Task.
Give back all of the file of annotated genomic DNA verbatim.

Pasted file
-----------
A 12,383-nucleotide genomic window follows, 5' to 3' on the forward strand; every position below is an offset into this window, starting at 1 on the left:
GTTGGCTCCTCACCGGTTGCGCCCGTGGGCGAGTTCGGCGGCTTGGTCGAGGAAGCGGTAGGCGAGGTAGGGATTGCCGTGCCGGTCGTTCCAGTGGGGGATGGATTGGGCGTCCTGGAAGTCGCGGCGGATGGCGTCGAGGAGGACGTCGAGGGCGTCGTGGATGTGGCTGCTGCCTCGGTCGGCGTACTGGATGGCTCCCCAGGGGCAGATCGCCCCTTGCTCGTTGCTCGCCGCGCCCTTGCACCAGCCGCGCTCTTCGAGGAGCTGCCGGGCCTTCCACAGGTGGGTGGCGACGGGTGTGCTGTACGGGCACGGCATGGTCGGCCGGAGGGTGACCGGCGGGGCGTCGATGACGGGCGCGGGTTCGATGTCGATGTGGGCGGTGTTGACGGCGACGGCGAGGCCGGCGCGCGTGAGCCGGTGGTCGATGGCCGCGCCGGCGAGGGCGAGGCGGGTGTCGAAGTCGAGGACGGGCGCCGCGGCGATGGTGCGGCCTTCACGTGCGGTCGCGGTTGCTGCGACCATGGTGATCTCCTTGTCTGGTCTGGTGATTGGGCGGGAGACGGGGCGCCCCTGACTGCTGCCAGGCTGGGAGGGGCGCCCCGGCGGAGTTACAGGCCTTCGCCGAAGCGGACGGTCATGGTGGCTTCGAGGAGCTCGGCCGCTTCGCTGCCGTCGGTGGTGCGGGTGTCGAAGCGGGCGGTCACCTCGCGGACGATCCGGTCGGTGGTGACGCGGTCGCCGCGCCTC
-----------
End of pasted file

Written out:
A 12,383-nucleotide genomic window follows, 5' to 3' on the forward strand; every position below is an offset into this window, starting at 1 on the left:
GTTGGCTCCTCACCGGTTGCGCCCGTGGGCGAGTTCGGCGGCTTGGTCGAGGAAGCGGTAGGCGAGGTAGGGATTGCCGTGCCGGTCGTTCCAGTGGGGGATGGATTGGGCGTCCTGGAAGTCGCGGCGGATGGCGTCGAGGAGGACGTCGAGGGCGTCGTGGATGTGGCTGCTGCCTCGGTCGGCGTACTGGATGGCTCCCCAGGGGCAGATCGCCCCTTGCTCGTTGCTCGCCGCGCCCTTGCACCAGCCGCGCTCTTCGAGGAGCTGCCGGGCCTTCCACAGGTGGGTGGCGACGGGTGTGCTGTACGGGCACGGCATGGTCGGCCGGAGGGTGACCGGCGGGGCGTCGATGACGGGCGCGGGTTCGATGTCGATGTGGGCGGTGTTGACGGCGACGGCGAGGCCGGCGCGCGTGAGCCGGTGGTCGATGGCCGCGCCGGCGAGGGCGAGGCGGGTGTCGAAGTCGAGGACGGGCGCCGCGGCGATGGTGCGGCCTTCACGTGCGGTCGCGGTTGCTGCGACCATGGTGATCTCCTTGTCTGGTCTGGTGATTGGGCGGGAGACGGGGCGCCCCTGACTGCTGCCAGGCTGGGAGGGGCGCCCCGGCGGAGTTACAGGCCTTCGCCGAAGCGGACGGTCATGGTGGCTTCGAGGAGCTCGGCCGCTTCGCTGCCGTCGGTGGTGCGGGTGTCGAAGCGGGCGGTCACCTCGCGGACGATCCGGTCGGTGGTGACGCGGTCGCCGCGCCTC